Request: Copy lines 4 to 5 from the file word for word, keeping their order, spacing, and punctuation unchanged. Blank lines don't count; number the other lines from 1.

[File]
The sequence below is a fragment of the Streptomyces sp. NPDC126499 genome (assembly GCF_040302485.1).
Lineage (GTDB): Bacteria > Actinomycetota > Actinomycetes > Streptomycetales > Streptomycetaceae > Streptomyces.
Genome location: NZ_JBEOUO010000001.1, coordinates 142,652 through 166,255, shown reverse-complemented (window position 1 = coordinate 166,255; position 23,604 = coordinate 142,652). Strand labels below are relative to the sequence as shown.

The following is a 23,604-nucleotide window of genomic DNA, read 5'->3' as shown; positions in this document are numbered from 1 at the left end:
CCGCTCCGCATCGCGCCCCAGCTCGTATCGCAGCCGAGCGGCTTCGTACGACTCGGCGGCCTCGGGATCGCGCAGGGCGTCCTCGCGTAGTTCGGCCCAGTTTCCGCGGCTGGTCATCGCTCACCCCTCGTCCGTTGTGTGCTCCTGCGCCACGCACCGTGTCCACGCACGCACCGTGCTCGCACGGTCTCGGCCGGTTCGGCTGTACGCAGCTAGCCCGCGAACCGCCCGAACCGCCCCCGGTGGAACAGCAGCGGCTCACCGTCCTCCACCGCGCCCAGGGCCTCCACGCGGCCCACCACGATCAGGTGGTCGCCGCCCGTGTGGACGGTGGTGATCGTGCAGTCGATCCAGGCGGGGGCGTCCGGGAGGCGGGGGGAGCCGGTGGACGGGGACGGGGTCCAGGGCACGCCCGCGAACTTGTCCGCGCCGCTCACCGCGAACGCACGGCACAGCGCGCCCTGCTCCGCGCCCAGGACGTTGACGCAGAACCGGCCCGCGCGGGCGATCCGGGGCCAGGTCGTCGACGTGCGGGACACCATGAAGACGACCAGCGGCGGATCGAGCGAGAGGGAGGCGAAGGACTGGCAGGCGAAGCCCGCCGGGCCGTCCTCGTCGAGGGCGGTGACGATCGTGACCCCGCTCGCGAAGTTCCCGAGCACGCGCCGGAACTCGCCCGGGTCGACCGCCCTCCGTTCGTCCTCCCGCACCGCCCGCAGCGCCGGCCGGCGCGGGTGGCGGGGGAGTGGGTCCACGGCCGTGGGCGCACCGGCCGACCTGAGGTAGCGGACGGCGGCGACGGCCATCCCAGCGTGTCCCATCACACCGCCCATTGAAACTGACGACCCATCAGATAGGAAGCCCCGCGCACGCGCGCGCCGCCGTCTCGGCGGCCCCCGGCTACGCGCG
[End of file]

The following is a 23,604-nucleotide window of genomic DNA, read 5'->3' as shown; positions in this document are numbered from 1 at the left end:
CCGCTCCGCATCGCGCCCCAGCTCGTATCGCAGCCGAGCGGCTTCGTACGACTCGGCGGCCTCGGGATCGCGCAGGGCGTCCTCGCGTAGTTCGGCCCAGTTTCCGCGGCTGGTCATCGCTCACCCCTCGTCCGTTGTGTGCTCCTGCGCCACGCACCGTGTCCACGCACGCACCGTGCTCGCACGGTCTCGGCCGGTTCGGCTGTACGCAGCTAGCCCGCGAACCGCCCGAACCGCCCCCGGTGGAACAGCAGCGGCTCACCGTCCTCCACCGCGCCCAGGGCCTCCACGCGGCCCACCACGATCAGGTGGTCGCCGCCCGTGTGGACGGTGGTGATCGTGCAGTCGATCCAGGCGGGGGCGTCCGGGAGGCGGGGGGAGCCGGTGGACGGGGACGGGGTCCAGGGCACGCCCGCGAACTTGTCCGCGCCGCTCACCGCGAACGCACGGCACAGCGCGCCCTGCTCCGCGCCCAGGACGTTGACGCAGAACCGGCCCGCGCGGGCGATCCGGGGCCAGGTCGTCGACGTGCGGGACACCATGAAGACGACCAGCGGCGGATCGAGCGAGAGGGAGGCGAAGGACTGGCAGGCGAAGCCCGCCGGGCCGTCCTCGTCGAGGGCGGTGACGATCGTGACCCCGCTCGCGAAGTTCCCGAGCACGCGCCGGAACTCGCCCGGGTCGACCGCCCTCCGTTCGTCCTCCCGCACCGCCCGCAGCGCCGGCCGGCGCGGGTGGCGGGGGAGTGGGTCCACGGCCGTGGGCGCACCGGCCGACCTGAGGTAGCGGACGGCGGCGACGGCCATCCCAGCGTGTCCCATCACACCGCCCATTGAAACTGACGACCCATCAGATAGGAAGCCCCGCGCACGCGCGCGCCGCCGTCTCGGCGGCCCCCGGCTACGCGCG